what does NITI Aayog do?

Many ask this question. So has Yours truly. They (and I) would have done well to read this blog post by Prof. Bibek Debroy from November 2015.

Some extracts:

A large part of Niti’s mandate is the evaluation of public expenditure schemes, the examination of delivery and the linking of these schemes with tangible improvements in outcomes, difficult though this may be for social sectors, especially health.

This is also true of Niti’s function as a repository of best practices in States. Several States have done interesting things in delivery, worthy of dissemination and replication. From next year, Niti will take stock of these.

t will also take stock of data, which will give an idea of base-line indicators, on the basis of which, outcome improvements can be measured. We have already chosen a set of around 50 indicators, clustered under heads like education (school), health, roads, water, electricity and mobile penetration.

We are building this district upwards, though as a terminal goal, there is an intention to take this down to blocks, if not villages.

Niti is also a think tank, though different people mean different things when they use this expression. It is not a think tank that dabbles in the abstract and the esoteric. It is interested in policy and suggesting better policy options, with networking with other such organization, including those that are outside government. But for this, Niti has to acquire some in-house expertise.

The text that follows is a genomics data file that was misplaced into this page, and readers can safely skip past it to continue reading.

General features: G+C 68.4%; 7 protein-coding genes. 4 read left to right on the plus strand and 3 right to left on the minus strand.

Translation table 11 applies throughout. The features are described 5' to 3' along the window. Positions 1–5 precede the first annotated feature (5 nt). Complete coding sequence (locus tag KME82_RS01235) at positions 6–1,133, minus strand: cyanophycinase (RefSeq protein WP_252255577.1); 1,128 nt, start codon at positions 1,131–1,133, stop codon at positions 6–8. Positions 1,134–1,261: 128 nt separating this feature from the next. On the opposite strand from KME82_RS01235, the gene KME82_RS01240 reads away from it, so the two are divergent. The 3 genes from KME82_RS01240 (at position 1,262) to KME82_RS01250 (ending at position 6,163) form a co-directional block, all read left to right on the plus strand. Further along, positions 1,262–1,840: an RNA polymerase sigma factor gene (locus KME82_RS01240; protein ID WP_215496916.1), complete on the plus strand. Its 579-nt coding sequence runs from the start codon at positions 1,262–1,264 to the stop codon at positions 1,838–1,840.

Part of the think tank role is when issues are referred to you by government. That has started to occur, but will necessarily be in the private domain, not made public. The remaining part of the think tank role is when Niti picks up issues, suo motu, through a series of Working Papers. That’s going to happen as soon as we have people and in-house expertise.

There are two verticals within Niti, so to speak. One is the link with States, much more active than with the former Planning Commission. That’s called the Team India initiative. The other is the think tank role, called the Knowledge Hub initiative.

In publishing these extracts, I have probably re-posted his entire blog post with the only difference being that I had broken it up into specific points that can be measured or used as benchmarks for evaluation of NITI Aayog at the end of 206-17. Professor thinks that 2016-17 would be the real first year of operations.

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